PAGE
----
Baldwin’s Ottawa Upholstery: They aren’t just upholsterers, they’re furniture people

A restored Os De Mouton Louis XIII chair. Photo courtesy of Elizabeth Baldwin.

By Alvin Tsang

Baldwin’s Ottawa Upholstery in Hintonburg is a shop run by a husband-and-wife team.

Richard and Elizabeth Baldwin have owned the shop at 1 McCormick St. since 2005. Before that, it belonged to the “original Ottawa upholsterer” Tom Evans.

The Baldwins have been in the upholstery business since their early 20s. Their careers started in the Toronto area where they learned the trade, and then to Vancouver for 15 years, before finally coming to Ottawa in 1997.

“Ottawa was always a city we liked very much,” Richard said. “When we settled here, we felt that this was where we wanted to be. Probably out of all the places we have worked, Ottawa people are the best that we’ve worked for.”

Baldwin’s Ottawa Upholstery is one of the only shops in Kitchissippi that has a full upholstery service.

“We’re furniture people, not just upholsterers,” Richard said. “We do repairs and recovery work. People bring in their rickety dining room chairs that are falling apart or ready to collapse, and we re-glue them. We also have a spray booth in the shop, so I do a lot of spraying and painting. A lot of people are modernizing their antiques these days and requesting paint jobs on them.”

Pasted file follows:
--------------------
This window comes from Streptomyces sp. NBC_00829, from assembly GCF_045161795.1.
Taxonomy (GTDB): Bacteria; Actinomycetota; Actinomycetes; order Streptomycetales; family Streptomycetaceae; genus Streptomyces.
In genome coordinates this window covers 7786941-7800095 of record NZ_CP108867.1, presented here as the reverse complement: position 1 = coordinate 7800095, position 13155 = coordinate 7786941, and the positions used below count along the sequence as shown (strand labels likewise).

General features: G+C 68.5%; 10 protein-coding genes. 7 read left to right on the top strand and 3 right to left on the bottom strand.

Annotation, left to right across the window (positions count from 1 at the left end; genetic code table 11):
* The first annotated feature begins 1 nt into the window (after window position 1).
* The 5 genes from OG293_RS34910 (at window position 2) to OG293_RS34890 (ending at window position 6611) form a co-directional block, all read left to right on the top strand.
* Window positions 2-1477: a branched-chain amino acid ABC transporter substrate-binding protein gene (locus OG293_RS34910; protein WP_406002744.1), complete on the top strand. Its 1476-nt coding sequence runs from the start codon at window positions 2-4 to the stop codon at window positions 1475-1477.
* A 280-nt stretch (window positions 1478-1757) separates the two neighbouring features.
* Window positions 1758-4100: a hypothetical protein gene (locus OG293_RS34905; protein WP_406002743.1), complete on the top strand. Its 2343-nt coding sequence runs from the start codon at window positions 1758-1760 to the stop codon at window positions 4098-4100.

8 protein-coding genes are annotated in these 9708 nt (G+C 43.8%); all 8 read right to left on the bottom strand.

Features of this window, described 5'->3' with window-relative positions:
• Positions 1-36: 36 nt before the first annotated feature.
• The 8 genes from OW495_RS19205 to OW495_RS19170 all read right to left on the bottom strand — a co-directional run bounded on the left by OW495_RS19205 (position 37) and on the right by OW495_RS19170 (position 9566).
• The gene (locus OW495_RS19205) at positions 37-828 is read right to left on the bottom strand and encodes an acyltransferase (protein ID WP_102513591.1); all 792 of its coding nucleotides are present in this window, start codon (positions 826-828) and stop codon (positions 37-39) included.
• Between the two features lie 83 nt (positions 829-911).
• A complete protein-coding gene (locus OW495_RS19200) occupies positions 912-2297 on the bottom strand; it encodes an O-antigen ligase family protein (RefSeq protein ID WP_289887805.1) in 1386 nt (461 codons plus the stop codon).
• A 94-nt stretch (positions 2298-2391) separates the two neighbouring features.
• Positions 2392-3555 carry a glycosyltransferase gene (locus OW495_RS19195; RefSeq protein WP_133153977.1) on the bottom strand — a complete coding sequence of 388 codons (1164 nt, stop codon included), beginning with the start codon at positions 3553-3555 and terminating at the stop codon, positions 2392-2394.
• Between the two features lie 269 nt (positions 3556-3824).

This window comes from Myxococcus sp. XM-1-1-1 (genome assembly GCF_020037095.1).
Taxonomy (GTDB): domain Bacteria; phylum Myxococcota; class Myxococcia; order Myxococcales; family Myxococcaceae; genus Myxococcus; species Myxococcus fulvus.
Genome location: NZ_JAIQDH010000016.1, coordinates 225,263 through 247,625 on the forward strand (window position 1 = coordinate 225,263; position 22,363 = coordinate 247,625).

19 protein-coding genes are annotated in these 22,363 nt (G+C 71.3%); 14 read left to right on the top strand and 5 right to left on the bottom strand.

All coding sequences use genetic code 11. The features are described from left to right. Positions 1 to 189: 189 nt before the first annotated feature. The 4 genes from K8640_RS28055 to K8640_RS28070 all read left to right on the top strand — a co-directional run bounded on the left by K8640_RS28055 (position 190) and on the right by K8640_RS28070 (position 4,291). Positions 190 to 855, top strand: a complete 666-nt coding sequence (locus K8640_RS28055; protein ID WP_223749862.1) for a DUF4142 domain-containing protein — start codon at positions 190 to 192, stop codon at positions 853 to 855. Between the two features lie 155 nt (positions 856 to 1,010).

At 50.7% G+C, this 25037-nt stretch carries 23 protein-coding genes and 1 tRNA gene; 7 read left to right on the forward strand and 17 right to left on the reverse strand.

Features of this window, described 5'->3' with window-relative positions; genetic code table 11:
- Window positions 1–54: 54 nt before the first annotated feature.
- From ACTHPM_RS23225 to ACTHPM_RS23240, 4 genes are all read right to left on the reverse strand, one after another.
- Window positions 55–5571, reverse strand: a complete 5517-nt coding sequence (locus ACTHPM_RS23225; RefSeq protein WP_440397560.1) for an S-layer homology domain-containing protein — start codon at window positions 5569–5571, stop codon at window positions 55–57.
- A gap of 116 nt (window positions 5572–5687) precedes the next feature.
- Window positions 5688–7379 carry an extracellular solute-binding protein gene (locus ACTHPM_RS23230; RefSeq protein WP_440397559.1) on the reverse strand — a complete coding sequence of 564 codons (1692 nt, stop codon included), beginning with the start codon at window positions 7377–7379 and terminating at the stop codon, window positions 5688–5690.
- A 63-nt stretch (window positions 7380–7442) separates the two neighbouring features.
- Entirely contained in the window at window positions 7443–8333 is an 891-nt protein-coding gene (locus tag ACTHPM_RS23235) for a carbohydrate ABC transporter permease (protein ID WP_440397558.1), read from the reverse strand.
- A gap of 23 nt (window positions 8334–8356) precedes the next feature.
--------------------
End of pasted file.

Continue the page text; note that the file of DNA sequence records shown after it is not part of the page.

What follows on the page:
Business continues to be great for the Baldwins in the COVID-19 pandemic. Rather than losing business in the lockdowns, it’s been the other way around.

“Everything has to do with the house right now,” Richard said. “People are at home renovating and landscaping, and it’s kept us extremely busy.”

The Baldwins mainly draw in clients from Hintonburg, West Village, Civic Hospital and other parts of Kitchissippi.

“We haven’t advertised in a long time,” Richard said. “People keep putting our name out there and keep showing up. I guess we’ll keep doing it until people stop showing up.”

Baldwin’s Ottawa Upholstery has seen many operational changes over the years. At the beginning, the Baldwins utilized a whole building and hired employees. It wasn’t until six years ago that they decided to downsize.

“Now it’s just Elizabeth and myself,” Richard said. “So of course, being only two people, there’s essentially so much work that we can do, right? And we’re not getting any younger, so it seems to be getting more difficult as each year goes by.”

An expert piece of advice the Baldwins want to share with the Kitchissippi community is to ask questions.

“Do your due diligence,” Richard said. “Ask questions. Talk to the experts you’re considering for the job. The piece of furniture that you’re thinking about having refurbished or recovered needs to be worthwhile to begin with. If you bring in a chair for $499 from a low-end furniture store, and I’m going to charge them 900 bucks to do it, then obviously it’s not worth your while to redo the chair. Ask first, and we’ll be more than happy to give you advice.”

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